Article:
• David G Troublefield, PhD says on

    Wasn’t it the late Paul Powell (Guidestone/SBC Annuity Board) who talked about the four ain’t nevers of ministry–and one of those was, “You ain’t never gonna be paid what you ought”? Not very encouraging. God can make up the difference–but really: should our church members be content with letting Him do that? The late Arthur Flake and his team at the BSSB used to tell congregations who maintained half-time and quarter-time pastors that they would never employ full-time pastors until they developed full-time Sunday Schools doing what they are designed to do. That is a terrific interview question for today’s pastors to ask congregations considering them: “How full-time (well-developed) is your Sunday School?” If the answer is, “Not very,” then either move on or tighten your belt 🙂

  • When you go into pastoral ministry, you know you’re not going to be able to enjoy, materially, what others have and enjoy. A new furniture set? Out of the question. Nice clothes for your children? Not hardly. Sometimes, it’s a struggle to meet dental needs because dental work is expensive. I enjoy pastoral ministry. I do. But most churches could care less about paying their pastor well. They have “dinosaur mentalities” and believe “it’s okay” for a pastor and his family to struggle. If you’re somewhere and paid well (like $70,000 a year or more), you’re fortunate and in the minority. I realize we’re not to be in ministry for a good salary, but sometimes, legitimate needs (like dental work or your kids’ school related needs, i.e. field trips) go lacking because a man sacrifices to be in ministry. Are churches generous and looking out for their pastors’ well being? The vast majority are not. Just a quiet indictment here. A man and his family shouldn’t go lacking, but many do over a ministry of 30-40 years. “The reward is in heaven, sir.” I understand, but still, there’s no glory in keeping your pastor poor (contrary to the dinosaur mentality). If you’re a pastor, you need to negotiate before you ever go. If not, many churches will not give a second thought to your struggles when you’re finally there. I’m not saying, “Be greedy.” But it’s okay to talk about your needs. I had one church, in an interview, talk salary to me. It was low and I told them I needed to do other work. A lady on the committee balked at this and I knew, for the sake of my family, I didn’t need to go there. Blessings, pastors.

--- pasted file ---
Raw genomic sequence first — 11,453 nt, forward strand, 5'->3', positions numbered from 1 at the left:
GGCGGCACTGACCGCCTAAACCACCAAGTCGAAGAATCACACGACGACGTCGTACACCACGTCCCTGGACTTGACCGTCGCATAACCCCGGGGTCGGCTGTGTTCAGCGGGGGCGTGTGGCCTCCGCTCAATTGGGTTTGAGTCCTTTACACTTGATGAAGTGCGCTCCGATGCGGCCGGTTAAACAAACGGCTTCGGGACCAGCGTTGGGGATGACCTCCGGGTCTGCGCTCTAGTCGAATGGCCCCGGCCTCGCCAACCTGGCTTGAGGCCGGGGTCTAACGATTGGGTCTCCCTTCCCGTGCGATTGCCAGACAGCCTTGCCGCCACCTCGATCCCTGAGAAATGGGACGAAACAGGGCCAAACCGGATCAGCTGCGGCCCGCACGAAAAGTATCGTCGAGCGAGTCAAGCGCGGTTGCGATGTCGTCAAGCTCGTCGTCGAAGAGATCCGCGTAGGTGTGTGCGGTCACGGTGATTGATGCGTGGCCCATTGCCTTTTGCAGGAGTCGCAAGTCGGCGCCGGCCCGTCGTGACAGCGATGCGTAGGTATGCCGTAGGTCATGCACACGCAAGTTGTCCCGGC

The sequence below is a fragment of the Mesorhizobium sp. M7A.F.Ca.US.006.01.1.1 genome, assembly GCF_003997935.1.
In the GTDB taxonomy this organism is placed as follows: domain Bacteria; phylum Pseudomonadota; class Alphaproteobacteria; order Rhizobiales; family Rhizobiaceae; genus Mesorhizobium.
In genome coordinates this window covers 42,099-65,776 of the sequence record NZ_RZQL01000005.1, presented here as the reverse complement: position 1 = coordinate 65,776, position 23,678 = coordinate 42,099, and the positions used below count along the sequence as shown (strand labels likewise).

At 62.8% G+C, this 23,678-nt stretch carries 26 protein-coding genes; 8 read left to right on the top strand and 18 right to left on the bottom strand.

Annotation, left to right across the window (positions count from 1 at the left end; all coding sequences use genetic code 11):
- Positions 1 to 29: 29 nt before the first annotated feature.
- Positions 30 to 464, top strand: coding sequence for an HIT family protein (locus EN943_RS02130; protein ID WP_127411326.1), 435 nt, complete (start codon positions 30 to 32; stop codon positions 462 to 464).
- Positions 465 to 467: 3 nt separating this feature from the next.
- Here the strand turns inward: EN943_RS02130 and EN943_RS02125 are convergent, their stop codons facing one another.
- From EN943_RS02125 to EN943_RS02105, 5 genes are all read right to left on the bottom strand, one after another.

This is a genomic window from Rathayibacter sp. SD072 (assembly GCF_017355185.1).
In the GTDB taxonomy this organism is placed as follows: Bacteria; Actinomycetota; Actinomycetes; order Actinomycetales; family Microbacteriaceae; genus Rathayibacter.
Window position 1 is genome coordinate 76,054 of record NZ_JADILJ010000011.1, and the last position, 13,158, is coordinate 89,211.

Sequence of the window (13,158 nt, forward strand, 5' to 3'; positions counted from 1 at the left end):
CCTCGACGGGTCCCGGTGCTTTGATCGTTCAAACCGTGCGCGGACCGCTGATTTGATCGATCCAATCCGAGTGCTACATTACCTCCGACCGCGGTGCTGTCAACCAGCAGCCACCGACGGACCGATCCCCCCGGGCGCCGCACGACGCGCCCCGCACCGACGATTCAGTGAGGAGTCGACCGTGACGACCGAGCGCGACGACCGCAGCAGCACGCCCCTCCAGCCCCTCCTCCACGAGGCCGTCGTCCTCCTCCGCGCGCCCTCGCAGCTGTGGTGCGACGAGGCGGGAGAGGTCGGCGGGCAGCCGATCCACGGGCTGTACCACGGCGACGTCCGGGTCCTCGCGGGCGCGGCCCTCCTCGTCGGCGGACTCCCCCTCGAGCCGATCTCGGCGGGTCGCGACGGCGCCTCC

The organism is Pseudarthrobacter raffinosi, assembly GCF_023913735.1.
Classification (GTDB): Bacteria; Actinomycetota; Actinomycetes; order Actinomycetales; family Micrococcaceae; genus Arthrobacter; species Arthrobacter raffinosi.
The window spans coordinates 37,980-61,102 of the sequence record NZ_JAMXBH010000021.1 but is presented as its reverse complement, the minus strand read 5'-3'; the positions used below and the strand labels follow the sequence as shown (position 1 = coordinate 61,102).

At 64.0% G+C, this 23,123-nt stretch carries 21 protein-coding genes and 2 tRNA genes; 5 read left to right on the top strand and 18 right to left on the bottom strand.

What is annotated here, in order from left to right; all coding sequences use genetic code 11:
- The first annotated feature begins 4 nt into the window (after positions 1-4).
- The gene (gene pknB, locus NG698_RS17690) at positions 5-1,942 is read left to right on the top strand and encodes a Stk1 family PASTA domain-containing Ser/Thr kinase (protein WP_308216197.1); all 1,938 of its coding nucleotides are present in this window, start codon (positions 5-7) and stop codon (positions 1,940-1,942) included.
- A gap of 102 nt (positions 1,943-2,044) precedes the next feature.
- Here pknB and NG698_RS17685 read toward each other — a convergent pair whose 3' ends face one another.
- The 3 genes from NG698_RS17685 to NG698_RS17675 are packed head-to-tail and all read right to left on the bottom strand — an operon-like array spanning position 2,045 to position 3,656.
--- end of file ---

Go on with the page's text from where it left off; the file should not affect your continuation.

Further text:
• I support the point of this post; please don’t misunderstand my comment.

    Just an observation on point number one (and your mileage may vary). When secular companies are approached by employees concerning a raise, the first number referenced is the total compensation package. This total is every cent – every benefit, bonus, etc. I’ve even seen a line item for the coffee in the break room.

    All that to say this, it’s getting hard to do anything in this culture that we are in but not of. Not a direct quote but in the context of John 15:19. Understanding this indicates the utter selfishness of the world and your point.

  • As a pastors wife and also a church staff member and missionary in my own right I have seen one thing that bothered me more than any other in ministry.
    The church does not understand its call to take care of their pastor and his family. The see it as a business. Comparing a youth pastor to a teacher or a pastor to a CEO or whatever you want to compare him with, is not Biblical.
    The reason we give our pastor money at all is not to pay him a salary and give him a benefits package.
    The church is not a business. And the call of the church is to take care of the needs of their leader so that he can be freed up from those worries to serve and lead the church. Churches view there ministry as a business endeavor from the get go have a problem. The pastor in my opinion, if he has a need, the church should seek to address it, if it’s in the “package” or not. I have seen pastors who go to get married and the church wouldn’t give him time off for a honeymoon. I’ve been there when my husband wore a ratty suit and drove a beater car because that’s all we could afford. And I was the one the church women muttered to, complaining that their pastor needed to “look better”.
    I am glad that you are addressing this issue. But I think the basis for it is all wrong. The bottom line? Churches take care of your pastor and his family. No if’s and’s or but’s! It’s your Biblical call. And if you don’t, you are in sin.

    • I wish I could edit my typos, but you get the idea!

    • I agree. Churches also need to realize that they can’t have it both ways. If they pay their pastor a small salary, they shouldn’t complain if he drives an old car or wears old suits. If a pastor’s salary is so small that he has to have an additional job, then the church should respect his work schedule. I realize some churches are unable to pay a pastor very much, but they need to realize that a bivocational pastor cannot always come at the drop of a hat. He has obligations to his employer just like everybody else.